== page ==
Education Programs

Introduce your students to the emerging field of nanotechnology through our hands-on education programs. Education programs can be held at your institution or on the North Seattle College campus.

Programs are aligned with WA, ID, and OR learning requirements and engage students in interactive demonstrations. All programs can be tailored to fit the needs of your classroom or organization including adding tours of research laboratories.

Program Audience:

SHINE focuses on working with high school age students. There are also limited opportunities for middle school age students, especially if they fit the below criteria.

Program Cost:

Free to schools and organizations that fit at least one of the following criteria ($30 per program for all others):
● 75% of students from populations underrepresented in STEM careers
● Career and Technical Education classes
● Rural schools and organizations

Program Options:

What is Nanotechnology?

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        How small is small? Does size matter? Through hands-on water activities, students will discover how small one-billionth is and how size affects physical and chemical properties. Students will learn how nanotechnology utilizes chemical processes to change the behavior of materials including making sand and fabric hydrophobic.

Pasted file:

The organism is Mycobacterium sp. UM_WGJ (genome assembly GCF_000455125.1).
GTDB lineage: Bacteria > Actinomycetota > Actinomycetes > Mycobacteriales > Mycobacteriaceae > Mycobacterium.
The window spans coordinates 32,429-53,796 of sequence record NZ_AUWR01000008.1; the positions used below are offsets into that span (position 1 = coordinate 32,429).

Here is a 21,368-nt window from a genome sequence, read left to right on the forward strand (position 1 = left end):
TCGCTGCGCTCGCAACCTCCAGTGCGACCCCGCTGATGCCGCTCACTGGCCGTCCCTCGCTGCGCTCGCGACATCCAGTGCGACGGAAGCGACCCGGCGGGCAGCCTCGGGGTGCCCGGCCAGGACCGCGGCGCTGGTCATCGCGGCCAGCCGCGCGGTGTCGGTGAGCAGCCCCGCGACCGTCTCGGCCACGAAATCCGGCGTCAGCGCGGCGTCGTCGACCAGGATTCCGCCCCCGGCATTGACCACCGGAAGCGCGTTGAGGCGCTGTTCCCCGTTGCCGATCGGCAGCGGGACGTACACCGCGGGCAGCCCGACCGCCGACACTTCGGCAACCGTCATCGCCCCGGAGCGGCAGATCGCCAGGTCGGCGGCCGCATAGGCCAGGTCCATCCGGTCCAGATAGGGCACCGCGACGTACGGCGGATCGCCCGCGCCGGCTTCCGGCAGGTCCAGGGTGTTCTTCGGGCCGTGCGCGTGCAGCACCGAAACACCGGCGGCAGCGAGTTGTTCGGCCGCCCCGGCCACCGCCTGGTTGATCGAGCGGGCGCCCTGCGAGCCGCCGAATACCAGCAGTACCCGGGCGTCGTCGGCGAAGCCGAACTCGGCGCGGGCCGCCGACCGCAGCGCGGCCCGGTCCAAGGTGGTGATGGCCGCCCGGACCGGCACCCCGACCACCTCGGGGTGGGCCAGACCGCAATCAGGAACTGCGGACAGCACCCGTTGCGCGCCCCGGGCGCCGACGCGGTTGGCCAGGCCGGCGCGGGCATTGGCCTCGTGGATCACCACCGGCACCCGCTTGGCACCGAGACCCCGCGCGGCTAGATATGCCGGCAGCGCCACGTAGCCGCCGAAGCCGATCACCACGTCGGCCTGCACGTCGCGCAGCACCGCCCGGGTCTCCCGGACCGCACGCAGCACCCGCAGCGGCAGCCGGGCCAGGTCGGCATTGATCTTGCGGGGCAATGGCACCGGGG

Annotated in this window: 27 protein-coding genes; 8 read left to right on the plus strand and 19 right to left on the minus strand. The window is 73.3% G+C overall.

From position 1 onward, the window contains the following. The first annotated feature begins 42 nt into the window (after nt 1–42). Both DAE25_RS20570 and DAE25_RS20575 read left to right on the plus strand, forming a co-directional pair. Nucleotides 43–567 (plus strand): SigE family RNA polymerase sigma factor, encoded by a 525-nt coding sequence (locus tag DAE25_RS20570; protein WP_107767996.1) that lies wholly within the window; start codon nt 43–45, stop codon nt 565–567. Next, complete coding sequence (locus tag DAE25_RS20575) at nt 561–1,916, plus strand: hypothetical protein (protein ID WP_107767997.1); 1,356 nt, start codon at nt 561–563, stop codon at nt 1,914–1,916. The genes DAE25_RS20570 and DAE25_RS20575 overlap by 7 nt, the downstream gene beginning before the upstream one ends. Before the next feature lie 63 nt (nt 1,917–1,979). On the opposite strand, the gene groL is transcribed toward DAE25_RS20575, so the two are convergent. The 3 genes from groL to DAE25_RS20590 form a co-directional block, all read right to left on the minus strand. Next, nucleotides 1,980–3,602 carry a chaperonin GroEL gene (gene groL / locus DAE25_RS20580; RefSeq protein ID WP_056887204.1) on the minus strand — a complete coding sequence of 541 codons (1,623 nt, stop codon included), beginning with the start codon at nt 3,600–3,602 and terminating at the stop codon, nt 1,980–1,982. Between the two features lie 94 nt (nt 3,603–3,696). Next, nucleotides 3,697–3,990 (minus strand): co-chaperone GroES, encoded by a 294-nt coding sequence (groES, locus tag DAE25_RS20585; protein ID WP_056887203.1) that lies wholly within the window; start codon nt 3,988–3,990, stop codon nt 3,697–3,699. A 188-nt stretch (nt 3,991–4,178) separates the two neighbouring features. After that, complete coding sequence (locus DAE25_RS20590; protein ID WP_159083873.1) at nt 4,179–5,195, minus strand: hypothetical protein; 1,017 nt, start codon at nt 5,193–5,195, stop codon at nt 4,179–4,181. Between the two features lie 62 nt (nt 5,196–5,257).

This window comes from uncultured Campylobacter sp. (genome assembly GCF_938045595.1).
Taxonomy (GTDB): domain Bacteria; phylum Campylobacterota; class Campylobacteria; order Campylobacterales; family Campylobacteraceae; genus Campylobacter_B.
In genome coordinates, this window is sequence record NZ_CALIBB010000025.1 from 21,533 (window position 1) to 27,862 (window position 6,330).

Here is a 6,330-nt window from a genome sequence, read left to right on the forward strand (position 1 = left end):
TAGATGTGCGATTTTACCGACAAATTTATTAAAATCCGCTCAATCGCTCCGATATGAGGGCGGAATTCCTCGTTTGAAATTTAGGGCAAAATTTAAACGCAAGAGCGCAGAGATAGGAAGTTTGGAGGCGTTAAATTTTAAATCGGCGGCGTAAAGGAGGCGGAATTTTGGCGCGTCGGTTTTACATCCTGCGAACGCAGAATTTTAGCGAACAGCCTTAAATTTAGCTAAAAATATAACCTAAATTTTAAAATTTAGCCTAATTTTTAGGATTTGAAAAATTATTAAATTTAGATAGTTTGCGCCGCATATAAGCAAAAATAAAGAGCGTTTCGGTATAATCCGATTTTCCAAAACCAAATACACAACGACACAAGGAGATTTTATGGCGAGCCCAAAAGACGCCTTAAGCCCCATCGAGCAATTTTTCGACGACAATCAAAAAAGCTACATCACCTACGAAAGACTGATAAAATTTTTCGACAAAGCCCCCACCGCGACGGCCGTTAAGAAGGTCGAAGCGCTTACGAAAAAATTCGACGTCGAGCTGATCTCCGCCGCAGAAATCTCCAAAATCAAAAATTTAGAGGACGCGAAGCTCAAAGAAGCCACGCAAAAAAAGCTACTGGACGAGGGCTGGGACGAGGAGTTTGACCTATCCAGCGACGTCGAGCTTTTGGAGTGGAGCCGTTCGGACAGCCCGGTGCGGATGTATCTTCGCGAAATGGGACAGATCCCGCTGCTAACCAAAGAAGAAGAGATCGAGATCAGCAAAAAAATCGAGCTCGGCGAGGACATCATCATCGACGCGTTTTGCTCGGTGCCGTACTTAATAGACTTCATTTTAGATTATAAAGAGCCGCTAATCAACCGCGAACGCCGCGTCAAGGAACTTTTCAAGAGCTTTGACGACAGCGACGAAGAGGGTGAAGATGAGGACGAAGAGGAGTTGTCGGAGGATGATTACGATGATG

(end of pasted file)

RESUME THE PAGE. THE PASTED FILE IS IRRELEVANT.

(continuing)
Lithography – 3 lab options

Lithography was a term originally used to define a type of printing process invented in the 1700s in which a pattern was transferred onto a flat stone or surface. Today, lithography is also a term used to describe how structures such as computer chips are designed. Features, including fluid channels and electrical circuits, can be made by adding light (photolithography) or polymers (soft lithography) to certain areas of a substrate, or "chip".

Photolithography

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        Students will learn the general process used to make circuits and other features that are the basis of computer chips technology. In a hands on process that demonstrates the basic technique used in a clean room, students will be able to make patterns on a glass substrate using photoresist and light.
3D Printing using Photolithography

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        Students can design simple 3D patterns using PowerPoint or use already created templates.
The designs then come to life as students create 3D objects by expanding the basics of the photolithography technique in the 3rd dimension.
Soft lithography

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        In soft lithography, a master mold is made using traditional photolithography techniques. Then, a polymer (or "soft" material) is poured into the master to replicate the pattern of the master. The resulting polymer structures can be used for a variety of applications. One main application is to create microfluidic devices, which control the flow of fluids. This can be used for analysis in medicine and biology. Using a simple mold, a Jell-O chip is made in which students explore the use of these chips.